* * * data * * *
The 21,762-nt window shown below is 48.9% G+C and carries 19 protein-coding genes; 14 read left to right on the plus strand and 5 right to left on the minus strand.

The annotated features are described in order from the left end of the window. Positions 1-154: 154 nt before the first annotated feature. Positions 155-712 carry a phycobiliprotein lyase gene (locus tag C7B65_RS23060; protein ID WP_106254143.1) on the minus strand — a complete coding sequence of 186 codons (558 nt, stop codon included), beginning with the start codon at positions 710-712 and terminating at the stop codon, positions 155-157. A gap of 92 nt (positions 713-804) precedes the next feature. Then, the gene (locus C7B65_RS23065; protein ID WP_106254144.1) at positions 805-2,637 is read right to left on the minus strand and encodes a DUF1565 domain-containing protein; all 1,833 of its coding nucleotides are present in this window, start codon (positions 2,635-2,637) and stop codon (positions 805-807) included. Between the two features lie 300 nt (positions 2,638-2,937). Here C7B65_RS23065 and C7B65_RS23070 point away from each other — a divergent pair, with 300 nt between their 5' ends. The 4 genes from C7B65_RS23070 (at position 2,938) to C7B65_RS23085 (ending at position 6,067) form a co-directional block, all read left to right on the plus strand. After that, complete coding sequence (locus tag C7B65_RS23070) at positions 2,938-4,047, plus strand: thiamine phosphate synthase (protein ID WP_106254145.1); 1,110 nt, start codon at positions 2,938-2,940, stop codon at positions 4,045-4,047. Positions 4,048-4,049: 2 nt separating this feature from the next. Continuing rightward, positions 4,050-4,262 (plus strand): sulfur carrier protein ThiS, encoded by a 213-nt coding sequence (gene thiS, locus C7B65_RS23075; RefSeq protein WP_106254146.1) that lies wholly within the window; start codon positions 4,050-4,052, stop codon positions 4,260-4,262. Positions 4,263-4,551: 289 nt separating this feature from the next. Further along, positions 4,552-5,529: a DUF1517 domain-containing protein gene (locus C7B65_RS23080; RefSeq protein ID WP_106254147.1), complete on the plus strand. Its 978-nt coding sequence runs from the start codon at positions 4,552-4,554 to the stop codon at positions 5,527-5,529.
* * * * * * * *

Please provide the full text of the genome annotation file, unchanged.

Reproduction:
The 21,762-nt window shown below is 48.9% G+C and carries 19 protein-coding genes; 14 read left to right on the plus strand and 5 right to left on the minus strand.

The annotated features are described in order from the left end of the window. Positions 1-154: 154 nt before the first annotated feature. Positions 155-712 carry a phycobiliprotein lyase gene (locus tag C7B65_RS23060; protein ID WP_106254143.1) on the minus strand — a complete coding sequence of 186 codons (558 nt, stop codon included), beginning with the start codon at positions 710-712 and terminating at the stop codon, positions 155-157. A gap of 92 nt (positions 713-804) precedes the next feature. Then, the gene (locus C7B65_RS23065; protein ID WP_106254144.1) at positions 805-2,637 is read right to left on the minus strand and encodes a DUF1565 domain-containing protein; all 1,833 of its coding nucleotides are present in this window, start codon (positions 2,635-2,637) and stop codon (positions 805-807) included. Between the two features lie 300 nt (positions 2,638-2,937). Here C7B65_RS23065 and C7B65_RS23070 point away from each other — a divergent pair, with 300 nt between their 5' ends. The 4 genes from C7B65_RS23070 (at position 2,938) to C7B65_RS23085 (ending at position 6,067) form a co-directional block, all read left to right on the plus strand. After that, complete coding sequence (locus tag C7B65_RS23070) at positions 2,938-4,047, plus strand: thiamine phosphate synthase (protein ID WP_106254145.1); 1,110 nt, start codon at positions 2,938-2,940, stop codon at positions 4,045-4,047. Positions 4,048-4,049: 2 nt separating this feature from the next. Continuing rightward, positions 4,050-4,262 (plus strand): sulfur carrier protein ThiS, encoded by a 213-nt coding sequence (gene thiS, locus C7B65_RS23075; RefSeq protein WP_106254146.1) that lies wholly within the window; start codon positions 4,050-4,052, stop codon positions 4,260-4,262. Positions 4,263-4,551: 289 nt separating this feature from the next. Further along, positions 4,552-5,529: a DUF1517 domain-containing protein gene (locus C7B65_RS23080; RefSeq protein ID WP_106254147.1), complete on the plus strand. Its 978-nt coding sequence runs from the start codon at positions 4,552-4,554 to the stop codon at positions 5,527-5,529.